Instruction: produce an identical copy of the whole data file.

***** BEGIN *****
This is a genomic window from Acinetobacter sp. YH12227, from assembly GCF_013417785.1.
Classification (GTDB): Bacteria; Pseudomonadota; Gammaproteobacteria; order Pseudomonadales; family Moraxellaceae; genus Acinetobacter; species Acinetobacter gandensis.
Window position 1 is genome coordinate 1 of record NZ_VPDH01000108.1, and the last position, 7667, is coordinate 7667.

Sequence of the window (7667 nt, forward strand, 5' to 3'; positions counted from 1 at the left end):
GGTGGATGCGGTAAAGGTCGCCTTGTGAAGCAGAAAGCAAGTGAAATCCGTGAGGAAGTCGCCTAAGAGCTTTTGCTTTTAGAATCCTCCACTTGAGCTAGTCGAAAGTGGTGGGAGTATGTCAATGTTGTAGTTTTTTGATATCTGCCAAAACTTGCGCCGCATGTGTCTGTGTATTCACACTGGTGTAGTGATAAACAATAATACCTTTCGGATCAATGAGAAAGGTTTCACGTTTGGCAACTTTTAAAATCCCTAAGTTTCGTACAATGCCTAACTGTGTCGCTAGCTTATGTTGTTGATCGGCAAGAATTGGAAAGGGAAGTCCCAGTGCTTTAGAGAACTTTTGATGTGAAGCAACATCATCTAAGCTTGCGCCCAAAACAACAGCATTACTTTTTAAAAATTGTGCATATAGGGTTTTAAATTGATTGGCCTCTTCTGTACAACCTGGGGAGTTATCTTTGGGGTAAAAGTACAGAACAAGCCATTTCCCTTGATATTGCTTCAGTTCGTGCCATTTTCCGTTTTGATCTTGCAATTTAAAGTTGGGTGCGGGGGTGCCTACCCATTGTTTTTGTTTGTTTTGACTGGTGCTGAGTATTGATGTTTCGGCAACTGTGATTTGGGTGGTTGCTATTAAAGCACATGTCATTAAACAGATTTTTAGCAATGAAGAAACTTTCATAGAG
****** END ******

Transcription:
This is a genomic window from Acinetobacter sp. YH12227, from assembly GCF_013417785.1.
Classification (GTDB): Bacteria; Pseudomonadota; Gammaproteobacteria; order Pseudomonadales; family Moraxellaceae; genus Acinetobacter; species Acinetobacter gandensis.
Window position 1 is genome coordinate 1 of record NZ_VPDH01000108.1, and the last position, 7667, is coordinate 7667.

Sequence of the window (7667 nt, forward strand, 5' to 3'; positions counted from 1 at the left end):
GGTGGATGCGGTAAAGGTCGCCTTGTGAAGCAGAAAGCAAGTGAAATCCGTGAGGAAGTCGCCTAAGAGCTTTTGCTTTTAGAATCCTCCACTTGAGCTAGTCGAAAGTGGTGGGAGTATGTCAATGTTGTAGTTTTTTGATATCTGCCAAAACTTGCGCCGCATGTGTCTGTGTATTCACACTGGTGTAGTGATAAACAATAATACCTTTCGGATCAATGAGAAAGGTTTCACGTTTGGCAACTTTTAAAATCCCTAAGTTTCGTACAATGCCTAACTGTGTCGCTAGCTTATGTTGTTGATCGGCAAGAATTGGAAAGGGAAGTCCCAGTGCTTTAGAGAACTTTTGATGTGAAGCAACATCATCTAAGCTTGCGCCCAAAACAACAGCATTACTTTTTAAAAATTGTGCATATAGGGTTTTAAATTGATTGGCCTCTTCTGTACAACCTGGGGAGTTATCTTTGGGGTAAAAGTACAGAACAAGCCATTTCCCTTGATATTGCTTCAGTTCGTGCCATTTTCCGTTTTGATCTTGCAATTTAAAGTTGGGTGCGGGGGTGCCTACCCATTGTTTTTGTTTGTTTTGACTGGTGCTGAGTATTGATGTTTCGGCAACTGTGATTTGGGTGGTTGCTATTAAAGCACATGTCATTAAACAGATTTTTAGCAATGAAGAAACTTTCATAGAG